Initial Coin Offering

How to analyze an ICO?

Hello All,

Today let’s dive into a more general topic of how to analyse an ICO.
For any ICO, we can break it into smaller topics to verify and check. And I highly advise anyone who invests in ICO or takes part in any ICO to check these parameters along with your own set of checks, if they are a newbie or pro.

For any ICO, better to do due diligence initially and refuse the offer rather than to accept the initial offer and then later regret.

So, let’s start. The first part of any ICO to check is the idea!


Some of the ICO projects seems to be so excited and being supported by so many influencers that we jump on it due to FOMO. I want to advise that if you trust that influencer that much that you are willing to put your hard earned money on what he is promoting, then go forward. But if you even have the slightest doubt, please don’t invest in that. It turns out; your instinct is right most of the time.

But even if you find a project, which is not supported by any influencers or so, but you understand the project. And you see a team which is both “capable” as well as are “true to their words”, then I would advise you to go forward and chip in some money. It would be much better to invest and lose to have some experience in that ICO, rather than invest and gain for once from a stupid ICO, to fail later. Long-term wealth building should be the key, not a one time profit.


Need for blockchain mostly comes as a topic of debate if we consider that in different aspects such as technology, trust, transparency, etc.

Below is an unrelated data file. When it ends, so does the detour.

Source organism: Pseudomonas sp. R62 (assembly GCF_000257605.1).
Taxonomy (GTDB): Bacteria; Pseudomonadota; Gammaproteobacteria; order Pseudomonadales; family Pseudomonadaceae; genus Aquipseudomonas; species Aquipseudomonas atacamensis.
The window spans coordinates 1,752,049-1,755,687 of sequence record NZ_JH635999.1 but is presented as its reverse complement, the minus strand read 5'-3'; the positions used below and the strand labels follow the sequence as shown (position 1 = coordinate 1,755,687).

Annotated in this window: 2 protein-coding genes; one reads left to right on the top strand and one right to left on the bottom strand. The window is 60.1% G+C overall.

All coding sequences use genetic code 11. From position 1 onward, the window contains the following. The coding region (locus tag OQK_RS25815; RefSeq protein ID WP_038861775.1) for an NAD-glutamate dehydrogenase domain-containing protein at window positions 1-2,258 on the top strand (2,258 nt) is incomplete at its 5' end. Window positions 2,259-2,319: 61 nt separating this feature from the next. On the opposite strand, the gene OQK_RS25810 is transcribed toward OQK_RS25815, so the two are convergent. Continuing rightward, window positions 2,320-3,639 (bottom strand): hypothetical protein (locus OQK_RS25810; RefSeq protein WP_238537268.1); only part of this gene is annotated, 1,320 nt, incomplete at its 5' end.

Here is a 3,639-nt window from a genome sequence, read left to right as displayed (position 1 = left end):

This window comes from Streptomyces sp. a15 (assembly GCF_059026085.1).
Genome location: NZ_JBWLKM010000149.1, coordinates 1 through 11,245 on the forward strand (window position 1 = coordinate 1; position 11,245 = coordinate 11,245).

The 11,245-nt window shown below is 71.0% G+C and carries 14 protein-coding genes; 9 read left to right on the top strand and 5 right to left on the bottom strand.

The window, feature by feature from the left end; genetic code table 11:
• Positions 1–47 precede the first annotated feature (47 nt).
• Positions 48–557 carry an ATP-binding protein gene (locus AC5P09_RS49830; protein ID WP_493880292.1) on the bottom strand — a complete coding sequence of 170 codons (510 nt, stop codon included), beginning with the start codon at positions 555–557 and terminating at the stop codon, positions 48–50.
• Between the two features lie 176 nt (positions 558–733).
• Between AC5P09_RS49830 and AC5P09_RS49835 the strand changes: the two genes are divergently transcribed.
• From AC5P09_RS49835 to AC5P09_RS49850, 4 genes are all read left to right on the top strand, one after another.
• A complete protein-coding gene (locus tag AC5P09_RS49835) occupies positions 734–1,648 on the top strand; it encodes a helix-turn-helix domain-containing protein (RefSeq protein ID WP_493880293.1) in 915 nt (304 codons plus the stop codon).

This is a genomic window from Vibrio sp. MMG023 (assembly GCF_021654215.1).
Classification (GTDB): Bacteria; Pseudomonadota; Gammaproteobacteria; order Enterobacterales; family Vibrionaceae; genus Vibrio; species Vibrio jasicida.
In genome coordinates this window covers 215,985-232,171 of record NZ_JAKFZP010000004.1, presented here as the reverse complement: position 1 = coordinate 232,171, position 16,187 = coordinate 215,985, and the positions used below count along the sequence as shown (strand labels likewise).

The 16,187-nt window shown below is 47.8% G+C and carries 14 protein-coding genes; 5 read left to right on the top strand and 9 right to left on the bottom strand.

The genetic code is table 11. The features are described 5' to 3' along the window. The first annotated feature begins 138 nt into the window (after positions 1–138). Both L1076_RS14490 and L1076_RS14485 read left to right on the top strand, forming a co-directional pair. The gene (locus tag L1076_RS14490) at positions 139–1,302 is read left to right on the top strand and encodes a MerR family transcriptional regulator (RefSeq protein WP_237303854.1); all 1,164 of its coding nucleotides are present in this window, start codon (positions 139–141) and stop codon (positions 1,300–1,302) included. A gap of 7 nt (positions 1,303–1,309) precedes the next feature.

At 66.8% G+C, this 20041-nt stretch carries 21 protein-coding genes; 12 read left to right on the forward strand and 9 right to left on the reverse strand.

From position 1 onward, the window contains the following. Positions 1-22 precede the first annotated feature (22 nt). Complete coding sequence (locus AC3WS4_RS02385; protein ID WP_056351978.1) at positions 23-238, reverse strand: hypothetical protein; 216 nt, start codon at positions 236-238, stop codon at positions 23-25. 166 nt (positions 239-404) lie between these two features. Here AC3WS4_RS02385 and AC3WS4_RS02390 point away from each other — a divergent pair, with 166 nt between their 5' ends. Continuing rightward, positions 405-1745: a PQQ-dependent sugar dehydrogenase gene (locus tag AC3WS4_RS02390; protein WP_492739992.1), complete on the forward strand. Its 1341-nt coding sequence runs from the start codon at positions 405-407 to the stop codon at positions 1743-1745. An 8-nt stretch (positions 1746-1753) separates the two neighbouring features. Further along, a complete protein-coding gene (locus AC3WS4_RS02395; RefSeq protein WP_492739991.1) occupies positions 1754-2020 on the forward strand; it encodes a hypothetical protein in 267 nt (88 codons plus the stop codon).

For the technical people, blockchain can sometimes be considered as a distributed linked list with open access to all to improve the network.

Don’t worry if you don’t understand the above part. Half of the people don’t have a technological background who are continually creating an ICO. But if you are putting up your money, better spend some time to understand what the technology is that you are supporting or why the project needs blockchain. Why? That is being answered in the next part.


Source: Cointelegraph

As said above, if there is no need for blockchain in the project, then that only means it is a security. Now there are many people out there who think all the tokens and coins are security in one way or the other. While there are others, who believe some tokens or coins are indeed utility, while the majority is a security only.

Why did I say that above? Because to let you know that, this is a very subjective matter. And if you are not sure about the nature of the token, then I think you can help yourself with the below question:

  1. Does the token in the system is only for payment of service or product
  2. Does the token is only accepted in their system only?
  3. Does keeping the token gives you no special privilege other than the $ value?

If you answered “yes” to all question, that means it is security I believe. As I said, this is a subjective matter, so please understand that this is just my thought.


These days almost all the projects have started getting some UI/UX, Prototype or even an alpha or beta project up and running initially when they begin an ICO.

So, if you are still investing in an ICO without any of these, then better that be some protocol or a new blockchain, etc, else, if it is related to some product, then I believe they should at least have some prototype or UI/UX.


This is one of the most important fact to be checked and verified for an ICO Project. As Guy Kawasaki has said:

“Ideas are easy, implementation is hard”

So, even if someone got an idea miraculously. It is not necessary that he will be able to implement it. And if he/she can do that is to be verified by yourself.